Comments: Pump cheese!, they used pump cheese! - stooges; Taq. La Alteña double-faulted the other day, serving up a burrito that, given this popular taqueria's reputation, missed wide on an alarming number of bites; oh it was a lengthy, albeit slender piece, and its fine composition and consistently hot temperature meant business, but when you're dealing with a place that thinks it's okay to swap in icky ballpark melto-cheese for the real deal, all bets are off; the steak neither added nor subtracted simply showed up for the work party, sloughed off, and read magazines in the corner; other than a fair helping of chopped onions (always a wise move), this burrito seemed to take the anti-vegetable stance a bit too far - guac content was embarrassingly light, and cilantro accents were completely in absentia; pump cheese!; merely sporadic spice and some iffy refried beans presumably held over from Thanksgiving '01 also brought down the room; four locations to disappoint you in the Mission and Excelsior.

Still to be revisited: Botana; La Casona; Cuco's; El Gran Taco.

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And again, the Committee shall wheel its Hummer up, down, and all around San Francisco sidewalks this week/weekend as we visit the following taquerias:

Tu 1/6: La Casona
Th 1/8: El Gran Taco
Sa 1/10: Botana
M 1/12: Cuco's

You may have noticed (while not really noticing at all) that last week's taqueria visitation schedule was the first one in quite awhile to occur almost exactly as planned. Naturally, we don't want to set the scheduling-accuracy bar too high, but if the wind blows just right, we hope to visit each of the above taquerias in the scheduled order. Nevertheless, check with us prior to arranging that wiffle bat goon squad smack-up to go down this Thursday night at the Great Taco on Broadway.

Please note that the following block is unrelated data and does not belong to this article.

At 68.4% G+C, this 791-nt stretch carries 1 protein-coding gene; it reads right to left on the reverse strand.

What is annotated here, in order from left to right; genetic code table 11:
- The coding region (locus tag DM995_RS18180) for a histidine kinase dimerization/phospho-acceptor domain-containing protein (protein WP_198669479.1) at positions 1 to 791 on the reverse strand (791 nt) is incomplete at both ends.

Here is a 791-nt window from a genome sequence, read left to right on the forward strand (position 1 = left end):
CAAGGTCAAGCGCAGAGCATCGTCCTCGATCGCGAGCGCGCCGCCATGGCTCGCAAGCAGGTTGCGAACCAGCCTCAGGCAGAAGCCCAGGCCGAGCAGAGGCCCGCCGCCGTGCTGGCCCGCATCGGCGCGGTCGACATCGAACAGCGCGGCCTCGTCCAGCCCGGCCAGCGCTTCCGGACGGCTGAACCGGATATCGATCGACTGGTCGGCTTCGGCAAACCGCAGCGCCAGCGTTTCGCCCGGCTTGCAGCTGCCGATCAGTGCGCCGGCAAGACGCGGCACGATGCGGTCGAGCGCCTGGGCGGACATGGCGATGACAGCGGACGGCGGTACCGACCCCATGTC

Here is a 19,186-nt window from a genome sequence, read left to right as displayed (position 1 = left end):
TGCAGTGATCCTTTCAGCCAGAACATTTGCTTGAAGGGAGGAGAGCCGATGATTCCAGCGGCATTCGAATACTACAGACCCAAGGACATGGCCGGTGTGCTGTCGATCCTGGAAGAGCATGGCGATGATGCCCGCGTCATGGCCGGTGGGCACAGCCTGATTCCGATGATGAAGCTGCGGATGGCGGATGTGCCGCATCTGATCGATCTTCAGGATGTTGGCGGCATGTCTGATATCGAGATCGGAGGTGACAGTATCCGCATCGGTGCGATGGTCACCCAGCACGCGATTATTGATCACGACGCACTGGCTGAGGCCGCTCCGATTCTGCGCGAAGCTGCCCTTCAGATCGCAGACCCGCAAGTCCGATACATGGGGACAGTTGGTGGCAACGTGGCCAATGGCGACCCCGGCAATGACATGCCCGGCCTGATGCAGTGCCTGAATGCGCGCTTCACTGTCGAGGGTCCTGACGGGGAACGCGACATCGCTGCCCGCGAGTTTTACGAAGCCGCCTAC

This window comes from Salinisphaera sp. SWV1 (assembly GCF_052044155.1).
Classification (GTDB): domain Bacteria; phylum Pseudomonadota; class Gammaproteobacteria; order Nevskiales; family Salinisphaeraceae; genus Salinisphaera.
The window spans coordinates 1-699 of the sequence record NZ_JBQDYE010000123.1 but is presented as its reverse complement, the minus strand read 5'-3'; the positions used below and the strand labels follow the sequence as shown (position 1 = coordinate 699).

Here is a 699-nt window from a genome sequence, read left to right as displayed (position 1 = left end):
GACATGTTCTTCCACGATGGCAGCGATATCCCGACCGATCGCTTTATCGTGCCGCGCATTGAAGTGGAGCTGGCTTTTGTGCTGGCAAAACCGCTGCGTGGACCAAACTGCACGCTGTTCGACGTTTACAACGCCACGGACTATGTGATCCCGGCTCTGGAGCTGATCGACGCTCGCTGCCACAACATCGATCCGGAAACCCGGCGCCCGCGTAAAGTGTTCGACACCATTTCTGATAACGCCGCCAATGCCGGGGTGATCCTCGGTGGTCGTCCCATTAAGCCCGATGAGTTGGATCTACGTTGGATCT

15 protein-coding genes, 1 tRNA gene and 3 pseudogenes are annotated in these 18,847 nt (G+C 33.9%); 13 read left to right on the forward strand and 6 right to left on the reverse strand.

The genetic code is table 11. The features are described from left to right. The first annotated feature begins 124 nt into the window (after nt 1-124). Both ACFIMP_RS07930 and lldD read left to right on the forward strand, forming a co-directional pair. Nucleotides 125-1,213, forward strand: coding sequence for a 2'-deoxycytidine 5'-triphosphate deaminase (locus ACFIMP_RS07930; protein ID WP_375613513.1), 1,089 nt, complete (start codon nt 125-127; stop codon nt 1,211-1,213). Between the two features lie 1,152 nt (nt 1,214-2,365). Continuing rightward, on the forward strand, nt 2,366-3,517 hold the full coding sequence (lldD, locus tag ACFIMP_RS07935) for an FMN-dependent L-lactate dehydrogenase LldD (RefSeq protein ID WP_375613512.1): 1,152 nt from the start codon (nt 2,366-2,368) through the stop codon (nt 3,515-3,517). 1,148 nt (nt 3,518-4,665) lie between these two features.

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Complete results of 2003 SF taqueria tour released: In about a week or so
First round begins: No earlier than Jan. 14, no later than Jan. 20
Semifinals begin: No earlier than Feb. 5, no later than Feb. 9
Finals begin: Feb. 23 or 25
Champion crowned: Feb. 29
March 1: Temporary vegetarianism

Or not.

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Anyone got a podium? We could use a podium. PODIUM.

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This week's mailbag is as full-to-burst as last week's holiday edition was paltry. The Committee considered each query with a lengthy session of thoughtful chin-stroking and sturgeon-facing before replying in our typically rash, reactionary fashion. Each letter's requisite closing remark of "Go screw yourself, Beano" has been deleted for the sake of brevity.

Dear Committee: "Wasn't/isn't there a sportscaster named Beano Cook?"
The Committee keeps its cover: Prove we're not him.

Dear Committee: "What's the most expensive burrito in SF? Least expensive?"